While home sales prices skyrocketed in dozens of metropolitan areas in the South and West last year, most New England cities limped along.
Median prices for condominiums in Worcester and Hartford, and for condos and single-family homes in Eastern Connecticut increased more than 10 percent in the fourth quarter of 2005 when compared with the same period a year earlier.
The rest of New England, meanwhile, was in single digits, far behind the huge percentage gains in places like Florida and Arizona, according to the National Association of Realtors.
''Sellers have to be a little bit more patient," Boston broker John A. Keith said. ''It definitely feels like it's a buyers' market."
The median sales price for a single-family home in the Eastern Massachusetts and Southern New Hampshire region was $397,500, up 1.8 percent compared with the end of 2004. The condo median sales price of $291,700, up 3.3 percent, according to the NAR.
The region comprising Norwich and New London, Conn., had the largest percentage increases compared with other New England areas in the NAR report. The median condo price was $181,500, up 23 percent, while the median single-family was $262,100, up 11.2 percent.
''It has everything anyone would want," said John Bolduc, executive vice president of the Eastern Connecticut Association of Realtors. ''Most of the towns are small and relatively quiet."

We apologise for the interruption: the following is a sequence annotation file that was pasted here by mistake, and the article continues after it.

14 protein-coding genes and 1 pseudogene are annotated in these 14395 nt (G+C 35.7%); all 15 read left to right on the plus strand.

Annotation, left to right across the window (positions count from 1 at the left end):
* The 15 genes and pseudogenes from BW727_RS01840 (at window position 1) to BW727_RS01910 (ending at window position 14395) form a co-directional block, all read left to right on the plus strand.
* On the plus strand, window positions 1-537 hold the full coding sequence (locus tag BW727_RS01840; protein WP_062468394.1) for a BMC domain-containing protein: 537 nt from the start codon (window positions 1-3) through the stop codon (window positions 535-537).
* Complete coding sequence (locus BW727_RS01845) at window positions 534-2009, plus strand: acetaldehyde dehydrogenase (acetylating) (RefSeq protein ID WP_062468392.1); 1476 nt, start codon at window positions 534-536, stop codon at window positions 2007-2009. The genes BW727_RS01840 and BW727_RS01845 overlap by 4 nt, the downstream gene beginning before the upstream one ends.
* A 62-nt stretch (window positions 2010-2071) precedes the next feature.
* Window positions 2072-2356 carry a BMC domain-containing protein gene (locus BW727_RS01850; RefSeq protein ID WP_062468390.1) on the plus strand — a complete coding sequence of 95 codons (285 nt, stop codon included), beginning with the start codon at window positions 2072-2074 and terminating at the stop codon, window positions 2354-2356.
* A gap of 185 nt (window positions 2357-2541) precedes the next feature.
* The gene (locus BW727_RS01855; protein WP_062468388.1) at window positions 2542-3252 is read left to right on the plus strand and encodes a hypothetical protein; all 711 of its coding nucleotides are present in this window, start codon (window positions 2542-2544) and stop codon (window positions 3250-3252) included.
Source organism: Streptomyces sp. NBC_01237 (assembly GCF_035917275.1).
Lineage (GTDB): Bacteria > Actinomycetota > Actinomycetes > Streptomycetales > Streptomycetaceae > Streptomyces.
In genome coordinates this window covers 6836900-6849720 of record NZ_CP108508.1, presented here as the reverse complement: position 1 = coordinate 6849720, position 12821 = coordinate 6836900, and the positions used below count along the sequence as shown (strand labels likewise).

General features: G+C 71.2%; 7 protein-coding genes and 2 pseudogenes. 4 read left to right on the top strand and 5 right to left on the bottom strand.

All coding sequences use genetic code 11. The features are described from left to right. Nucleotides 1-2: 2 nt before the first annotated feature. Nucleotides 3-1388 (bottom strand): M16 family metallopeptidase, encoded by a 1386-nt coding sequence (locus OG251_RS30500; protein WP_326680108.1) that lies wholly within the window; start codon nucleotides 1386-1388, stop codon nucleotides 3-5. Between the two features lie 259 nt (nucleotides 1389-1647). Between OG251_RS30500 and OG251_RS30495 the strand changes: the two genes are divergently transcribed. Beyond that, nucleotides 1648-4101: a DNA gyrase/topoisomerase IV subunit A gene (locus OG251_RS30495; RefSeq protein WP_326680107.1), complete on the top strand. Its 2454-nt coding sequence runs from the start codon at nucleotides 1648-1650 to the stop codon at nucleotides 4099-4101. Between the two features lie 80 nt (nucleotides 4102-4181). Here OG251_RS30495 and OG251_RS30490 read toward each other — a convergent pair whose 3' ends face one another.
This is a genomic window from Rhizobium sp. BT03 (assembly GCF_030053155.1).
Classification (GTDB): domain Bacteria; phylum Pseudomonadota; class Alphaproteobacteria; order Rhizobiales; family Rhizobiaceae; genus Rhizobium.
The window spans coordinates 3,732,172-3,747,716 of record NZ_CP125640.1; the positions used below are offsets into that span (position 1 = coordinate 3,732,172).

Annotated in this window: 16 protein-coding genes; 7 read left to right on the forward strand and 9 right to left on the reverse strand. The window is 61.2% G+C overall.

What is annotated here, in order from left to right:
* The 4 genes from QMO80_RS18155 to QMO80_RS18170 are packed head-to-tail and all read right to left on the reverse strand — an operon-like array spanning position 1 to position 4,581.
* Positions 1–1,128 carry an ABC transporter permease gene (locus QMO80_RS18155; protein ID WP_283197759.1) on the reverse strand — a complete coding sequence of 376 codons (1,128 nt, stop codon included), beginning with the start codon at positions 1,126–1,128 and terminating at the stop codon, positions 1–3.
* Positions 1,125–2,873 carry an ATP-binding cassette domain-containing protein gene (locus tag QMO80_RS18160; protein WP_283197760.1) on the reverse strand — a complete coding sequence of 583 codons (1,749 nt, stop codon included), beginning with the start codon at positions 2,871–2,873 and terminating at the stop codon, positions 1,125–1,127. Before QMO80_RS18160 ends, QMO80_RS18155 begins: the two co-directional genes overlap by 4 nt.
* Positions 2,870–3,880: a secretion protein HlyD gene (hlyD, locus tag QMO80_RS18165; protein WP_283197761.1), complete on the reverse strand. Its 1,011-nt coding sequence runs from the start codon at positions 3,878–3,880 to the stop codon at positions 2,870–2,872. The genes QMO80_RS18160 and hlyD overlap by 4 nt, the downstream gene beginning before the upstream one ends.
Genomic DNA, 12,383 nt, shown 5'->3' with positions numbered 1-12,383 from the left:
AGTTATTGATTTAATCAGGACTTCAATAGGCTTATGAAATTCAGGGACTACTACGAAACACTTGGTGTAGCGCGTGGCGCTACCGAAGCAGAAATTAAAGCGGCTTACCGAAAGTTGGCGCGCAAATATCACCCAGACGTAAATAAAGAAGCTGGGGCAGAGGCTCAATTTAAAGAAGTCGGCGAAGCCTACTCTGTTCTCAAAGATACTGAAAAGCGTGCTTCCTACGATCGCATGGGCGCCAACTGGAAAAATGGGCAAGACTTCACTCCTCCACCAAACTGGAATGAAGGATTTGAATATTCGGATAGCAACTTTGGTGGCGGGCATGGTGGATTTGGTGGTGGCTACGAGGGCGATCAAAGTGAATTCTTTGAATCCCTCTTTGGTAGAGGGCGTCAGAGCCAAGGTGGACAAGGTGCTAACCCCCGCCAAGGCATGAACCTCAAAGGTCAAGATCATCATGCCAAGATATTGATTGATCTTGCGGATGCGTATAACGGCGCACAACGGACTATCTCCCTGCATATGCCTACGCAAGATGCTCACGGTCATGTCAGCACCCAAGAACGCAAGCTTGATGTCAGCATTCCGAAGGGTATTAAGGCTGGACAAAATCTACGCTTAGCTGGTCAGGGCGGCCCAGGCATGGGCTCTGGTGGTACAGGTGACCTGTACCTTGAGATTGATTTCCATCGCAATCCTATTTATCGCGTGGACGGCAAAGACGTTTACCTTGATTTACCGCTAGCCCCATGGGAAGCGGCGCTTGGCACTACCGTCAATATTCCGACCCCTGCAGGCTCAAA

The region also has jobs. Employers include drug maker Pfizer, Electric Boat, casinos, and a Navy submarine base. There's also a strong market for second-home buyers from New York and Massachusetts, Bolduc said.
''We've had double-digit inflation in house prices in each of the last four years. That can't be sustained over a long period of time," he said.
The Hartford area's median condo price was $163,900 -- up 10.8 percent.
Worcester's condo sales also were strong. The median condo price increased 11.7 percent, to $213,500. A new commuter rail stop with 10 daily roundtrips to Boston has helped.
''I'm very confident about the future of Worcester," said Scott Cheney, who paid $227,000 for a two-bedroom, two-bath condo at Fremont Lofts. ''It's become a much more cultural city."
The southern Maine area of Portland and Biddeford was among the few regions of the nation where the median condo sales price fell. It dropped 3.2 percent to $207,900. The median single family home, however, saw an increase of 8.1 percent, to $245,700.
Portland agent Joseph Piccone said 800 new condos are being built in the area in the next two years, and most are high-end.
''I'm not convinced it's peaked," he said of the condo prices. ''It keeps climbing and people keep paying the money. People come here for the low crime, the Maine way of life."
Vermont was not included because of a lack of data. The realtors group categorized its data in census statistical areas -- so Rockingham and Strafford counties in New Hampshire are grouped with Eastern Massachusetts.
The Providence region includes the Southeastern Massachusetts cities of Fall River and New Bedford. That area's median single-family sales price was $294,400, up 3.3 percent; and condos $226,200, up 5.6 percent.
Nationally, the biggest jump in prices was in the Phoenix-Mesa-Scottsdale area of Arizona, where prices for existing single-family homes soared 48.9 percent, to $268,400. Its condo market also had the largest increase, nearly 51 percent, to $175,600.